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Sura 15
Aya 1

Chapter 15

Ḥijral-Ḥijr ( الحجر )

99 verses • revealed at Meccan

»The surah that mentions the ancient and might people of Thamūd that lived in a place or region named Ḥijr, and whom God destroyed because they belied with extreme prejudice His miraculous signs and messengers. It takes its name from Ḥijr (mentioned in verse 80). The people of Thamūd are an example of the many who disbelieved and rejected their prophets. Each has its own time for punishment so the Prophet should bear patiently, not grieve over what the disbelievers say, and continue with his worship.«

The surah is also known as Stoneland, The Rocky Tract, The Stone Valley

بِسمِ اللَّهِ الرَّحمٰنِ الرَّحيمِ

Yusuf Ali: In the name of God, Most Gracious, Most Merciful.

الر ۚ تِلكَ آياتُ الكِتابِ وَقُرآنٍ مُبينٍ

Yusuf Ali

A. L. R.1 These are the Ayat2 of Revelation,- of a Qur?###an that makes things clear.3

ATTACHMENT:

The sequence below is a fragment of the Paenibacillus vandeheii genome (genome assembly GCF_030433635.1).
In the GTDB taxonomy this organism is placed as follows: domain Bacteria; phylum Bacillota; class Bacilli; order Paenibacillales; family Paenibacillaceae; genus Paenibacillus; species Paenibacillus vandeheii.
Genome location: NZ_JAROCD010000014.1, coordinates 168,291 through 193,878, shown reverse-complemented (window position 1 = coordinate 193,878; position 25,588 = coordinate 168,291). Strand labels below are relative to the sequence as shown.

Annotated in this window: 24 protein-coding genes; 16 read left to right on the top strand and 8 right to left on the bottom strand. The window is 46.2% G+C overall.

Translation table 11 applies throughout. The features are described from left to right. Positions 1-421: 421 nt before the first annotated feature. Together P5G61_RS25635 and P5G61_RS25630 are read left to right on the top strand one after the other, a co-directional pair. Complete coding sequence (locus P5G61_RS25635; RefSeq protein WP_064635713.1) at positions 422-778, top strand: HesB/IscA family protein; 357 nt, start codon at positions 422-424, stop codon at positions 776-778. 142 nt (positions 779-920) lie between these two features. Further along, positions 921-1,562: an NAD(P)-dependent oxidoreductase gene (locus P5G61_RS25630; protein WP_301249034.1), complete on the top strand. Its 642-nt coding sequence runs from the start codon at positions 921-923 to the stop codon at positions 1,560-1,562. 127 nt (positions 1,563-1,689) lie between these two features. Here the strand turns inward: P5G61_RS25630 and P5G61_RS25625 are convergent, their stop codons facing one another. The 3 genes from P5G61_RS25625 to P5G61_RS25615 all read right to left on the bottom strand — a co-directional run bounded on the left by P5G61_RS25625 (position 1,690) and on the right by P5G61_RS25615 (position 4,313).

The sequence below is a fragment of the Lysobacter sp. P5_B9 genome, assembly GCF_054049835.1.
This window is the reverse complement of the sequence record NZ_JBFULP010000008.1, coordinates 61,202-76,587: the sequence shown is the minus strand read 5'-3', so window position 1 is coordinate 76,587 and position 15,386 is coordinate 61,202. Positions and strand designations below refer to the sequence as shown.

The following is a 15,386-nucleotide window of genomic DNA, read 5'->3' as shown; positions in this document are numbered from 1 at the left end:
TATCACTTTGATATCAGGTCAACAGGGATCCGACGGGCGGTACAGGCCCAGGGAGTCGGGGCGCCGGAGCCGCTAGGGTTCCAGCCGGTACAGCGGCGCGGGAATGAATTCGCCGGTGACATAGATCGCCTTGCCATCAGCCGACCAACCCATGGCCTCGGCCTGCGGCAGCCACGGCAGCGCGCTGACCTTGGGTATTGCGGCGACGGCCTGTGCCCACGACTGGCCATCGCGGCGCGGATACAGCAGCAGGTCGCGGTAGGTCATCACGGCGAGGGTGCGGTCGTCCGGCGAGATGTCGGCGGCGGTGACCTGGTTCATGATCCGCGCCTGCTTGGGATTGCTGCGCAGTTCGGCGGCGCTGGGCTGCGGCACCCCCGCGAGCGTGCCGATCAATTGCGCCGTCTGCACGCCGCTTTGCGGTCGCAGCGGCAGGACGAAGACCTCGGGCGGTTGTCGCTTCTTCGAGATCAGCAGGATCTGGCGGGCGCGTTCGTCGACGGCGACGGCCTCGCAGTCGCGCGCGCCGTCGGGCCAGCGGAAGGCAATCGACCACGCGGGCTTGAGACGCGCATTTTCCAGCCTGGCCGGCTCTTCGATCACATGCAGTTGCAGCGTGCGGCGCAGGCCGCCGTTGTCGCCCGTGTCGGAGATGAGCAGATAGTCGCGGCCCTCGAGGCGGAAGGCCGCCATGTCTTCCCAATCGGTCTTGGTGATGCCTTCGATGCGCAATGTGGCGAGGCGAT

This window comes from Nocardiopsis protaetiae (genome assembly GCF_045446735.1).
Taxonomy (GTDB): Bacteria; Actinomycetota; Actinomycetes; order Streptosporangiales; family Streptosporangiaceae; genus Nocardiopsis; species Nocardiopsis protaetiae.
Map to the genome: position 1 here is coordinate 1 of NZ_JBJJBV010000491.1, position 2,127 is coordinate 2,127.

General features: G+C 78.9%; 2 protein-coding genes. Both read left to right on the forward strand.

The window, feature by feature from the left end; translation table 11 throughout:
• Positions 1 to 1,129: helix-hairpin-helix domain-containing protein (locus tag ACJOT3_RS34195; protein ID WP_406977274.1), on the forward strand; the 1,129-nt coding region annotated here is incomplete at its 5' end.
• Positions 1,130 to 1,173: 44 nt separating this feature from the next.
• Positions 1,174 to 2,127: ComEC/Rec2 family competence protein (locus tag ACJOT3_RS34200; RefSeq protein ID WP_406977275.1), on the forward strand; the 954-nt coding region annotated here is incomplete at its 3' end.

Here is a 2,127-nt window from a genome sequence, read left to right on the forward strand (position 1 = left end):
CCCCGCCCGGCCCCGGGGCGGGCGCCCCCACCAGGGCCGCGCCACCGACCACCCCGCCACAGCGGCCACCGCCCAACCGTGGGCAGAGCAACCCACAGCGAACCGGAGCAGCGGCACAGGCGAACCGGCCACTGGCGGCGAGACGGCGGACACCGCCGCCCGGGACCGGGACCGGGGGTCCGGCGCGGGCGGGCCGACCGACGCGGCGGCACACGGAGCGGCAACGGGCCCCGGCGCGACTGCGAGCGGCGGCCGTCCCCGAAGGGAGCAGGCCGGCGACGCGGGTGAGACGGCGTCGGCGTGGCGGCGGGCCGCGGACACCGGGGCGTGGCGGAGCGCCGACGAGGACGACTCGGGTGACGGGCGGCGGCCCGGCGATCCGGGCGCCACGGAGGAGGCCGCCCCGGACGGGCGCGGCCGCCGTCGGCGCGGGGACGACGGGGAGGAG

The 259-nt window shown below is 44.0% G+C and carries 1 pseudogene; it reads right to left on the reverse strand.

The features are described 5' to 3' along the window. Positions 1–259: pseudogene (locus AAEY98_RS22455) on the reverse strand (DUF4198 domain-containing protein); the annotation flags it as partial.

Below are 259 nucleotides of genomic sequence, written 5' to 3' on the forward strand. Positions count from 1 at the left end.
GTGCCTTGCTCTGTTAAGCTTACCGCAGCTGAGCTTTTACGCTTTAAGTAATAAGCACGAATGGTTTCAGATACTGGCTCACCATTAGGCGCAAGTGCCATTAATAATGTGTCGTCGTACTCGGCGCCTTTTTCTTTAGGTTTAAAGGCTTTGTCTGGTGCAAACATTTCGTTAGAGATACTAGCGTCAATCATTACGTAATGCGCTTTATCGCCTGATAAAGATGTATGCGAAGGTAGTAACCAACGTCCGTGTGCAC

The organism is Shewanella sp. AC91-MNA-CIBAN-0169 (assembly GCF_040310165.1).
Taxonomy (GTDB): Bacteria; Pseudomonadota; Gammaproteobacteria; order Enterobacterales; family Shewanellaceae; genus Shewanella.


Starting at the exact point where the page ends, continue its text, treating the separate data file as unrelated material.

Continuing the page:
• For these mystic letters, see Introduction to Sūra 10.
  • Cf. 10:1. and n. 1382.
  • Note how appropriately the different phrases in which the Qur-ān is characterised bring out its different aspects as a Revelation. Let us just consider the phrases used at the beginning of the six Alif, Lam, Mim Sūras of which this is the last in order of arrangement. In 10:1 we read, “Ay at (or verses or Signs) of the Book of Wisdom”, the theme being the wonders of God’s creation, and its relation to His Revelation. In 11:1 we read, “a Book, with verses basic or fundamental, further explained in detail”: the theme is God’s Justice and Punishment, to preserve the fundamental scheme of His Laws. In 12:1 we read, “The Symbols (or verses) of the Perspicuous Book”: the wonderful unfolding of God’s Plan is explained in Joseph’s story. In 13:1 we read, “The Signs (or verses) of the Book”: the contrasts in the modes of God’s Revelation and its reception by man are pointed out, but not illustrated by detailed examples as in Joseph’s perspicuous story. In 14:1 we read “A Book . . . revealed ... to lead ... out of... darkness into light”: the theme being Abraham’s prayer for man to be rescued from the darkness of false worship into the light of Unity. Here in 15:1 we read, “Ayat (or verses) of Revelation-of a Qur-ān that makes things clear (or perspicuous)”: the theme being an explanation of evil, and how God’s Truth is protected from it.